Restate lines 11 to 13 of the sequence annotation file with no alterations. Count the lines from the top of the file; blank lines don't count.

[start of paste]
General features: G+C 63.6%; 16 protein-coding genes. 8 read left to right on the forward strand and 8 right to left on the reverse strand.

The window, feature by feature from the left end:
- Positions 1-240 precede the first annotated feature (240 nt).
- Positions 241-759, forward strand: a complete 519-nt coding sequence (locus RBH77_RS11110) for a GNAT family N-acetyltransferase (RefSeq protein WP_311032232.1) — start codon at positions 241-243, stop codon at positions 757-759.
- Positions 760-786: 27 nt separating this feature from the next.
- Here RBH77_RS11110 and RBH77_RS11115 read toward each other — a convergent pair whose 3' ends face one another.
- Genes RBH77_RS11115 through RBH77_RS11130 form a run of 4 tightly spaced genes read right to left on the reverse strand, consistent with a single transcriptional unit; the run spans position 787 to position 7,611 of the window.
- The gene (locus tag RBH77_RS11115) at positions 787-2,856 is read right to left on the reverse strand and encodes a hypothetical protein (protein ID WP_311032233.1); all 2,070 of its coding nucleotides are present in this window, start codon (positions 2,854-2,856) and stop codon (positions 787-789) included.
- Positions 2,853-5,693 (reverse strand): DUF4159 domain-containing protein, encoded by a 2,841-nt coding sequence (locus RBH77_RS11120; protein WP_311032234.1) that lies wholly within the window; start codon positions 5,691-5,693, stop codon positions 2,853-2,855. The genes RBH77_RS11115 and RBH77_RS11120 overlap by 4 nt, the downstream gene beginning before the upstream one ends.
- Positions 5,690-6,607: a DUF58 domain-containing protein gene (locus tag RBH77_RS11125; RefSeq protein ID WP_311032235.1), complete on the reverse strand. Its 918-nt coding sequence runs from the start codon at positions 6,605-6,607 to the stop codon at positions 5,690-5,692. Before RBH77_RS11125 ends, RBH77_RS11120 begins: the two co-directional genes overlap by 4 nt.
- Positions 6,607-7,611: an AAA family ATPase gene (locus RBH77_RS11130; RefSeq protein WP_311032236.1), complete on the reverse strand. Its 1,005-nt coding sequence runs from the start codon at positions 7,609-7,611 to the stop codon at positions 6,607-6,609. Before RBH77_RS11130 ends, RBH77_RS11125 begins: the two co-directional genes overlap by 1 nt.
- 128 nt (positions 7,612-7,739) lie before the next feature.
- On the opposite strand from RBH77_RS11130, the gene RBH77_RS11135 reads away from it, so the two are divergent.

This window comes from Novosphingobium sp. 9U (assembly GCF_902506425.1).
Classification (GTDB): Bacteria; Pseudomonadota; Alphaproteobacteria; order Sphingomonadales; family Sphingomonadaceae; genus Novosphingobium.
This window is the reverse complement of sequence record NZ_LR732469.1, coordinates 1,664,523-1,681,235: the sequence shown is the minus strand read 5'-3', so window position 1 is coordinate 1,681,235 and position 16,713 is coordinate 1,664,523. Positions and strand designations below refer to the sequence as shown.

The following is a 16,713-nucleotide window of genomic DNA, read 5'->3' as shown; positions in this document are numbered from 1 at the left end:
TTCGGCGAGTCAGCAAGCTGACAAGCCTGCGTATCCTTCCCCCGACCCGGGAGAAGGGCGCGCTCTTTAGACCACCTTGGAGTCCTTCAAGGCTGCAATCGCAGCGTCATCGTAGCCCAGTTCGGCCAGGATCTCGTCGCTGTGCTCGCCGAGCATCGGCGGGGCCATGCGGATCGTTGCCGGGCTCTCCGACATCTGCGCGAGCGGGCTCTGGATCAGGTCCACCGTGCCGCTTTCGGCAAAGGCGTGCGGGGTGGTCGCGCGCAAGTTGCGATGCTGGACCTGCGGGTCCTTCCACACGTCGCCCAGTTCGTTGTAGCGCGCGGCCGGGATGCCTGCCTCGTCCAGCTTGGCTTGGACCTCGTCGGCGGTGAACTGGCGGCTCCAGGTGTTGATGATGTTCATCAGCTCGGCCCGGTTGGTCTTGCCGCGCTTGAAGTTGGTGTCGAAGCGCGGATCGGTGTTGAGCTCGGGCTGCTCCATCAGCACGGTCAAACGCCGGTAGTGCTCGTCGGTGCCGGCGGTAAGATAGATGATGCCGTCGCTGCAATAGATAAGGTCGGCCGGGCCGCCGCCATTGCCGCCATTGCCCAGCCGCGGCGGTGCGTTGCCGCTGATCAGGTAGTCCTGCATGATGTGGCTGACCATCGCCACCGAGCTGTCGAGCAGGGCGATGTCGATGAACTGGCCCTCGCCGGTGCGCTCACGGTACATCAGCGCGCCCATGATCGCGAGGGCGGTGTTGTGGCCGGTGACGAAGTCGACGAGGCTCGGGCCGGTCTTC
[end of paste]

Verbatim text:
- Positions 6,607-7,611: an AAA family ATPase gene (locus RBH77_RS11130; RefSeq protein WP_311032236.1), complete on the reverse strand. Its 1,005-nt coding sequence runs from the start codon at positions 7,609-7,611 to the stop codon at positions 6,607-6,609. Before RBH77_RS11130 ends, RBH77_RS11125 begins: the two co-directional genes overlap by 1 nt.
- 128 nt (positions 7,612-7,739) lie before the next feature.
- On the opposite strand from RBH77_RS11130, the gene RBH77_RS11135 reads away from it, so the two are divergent.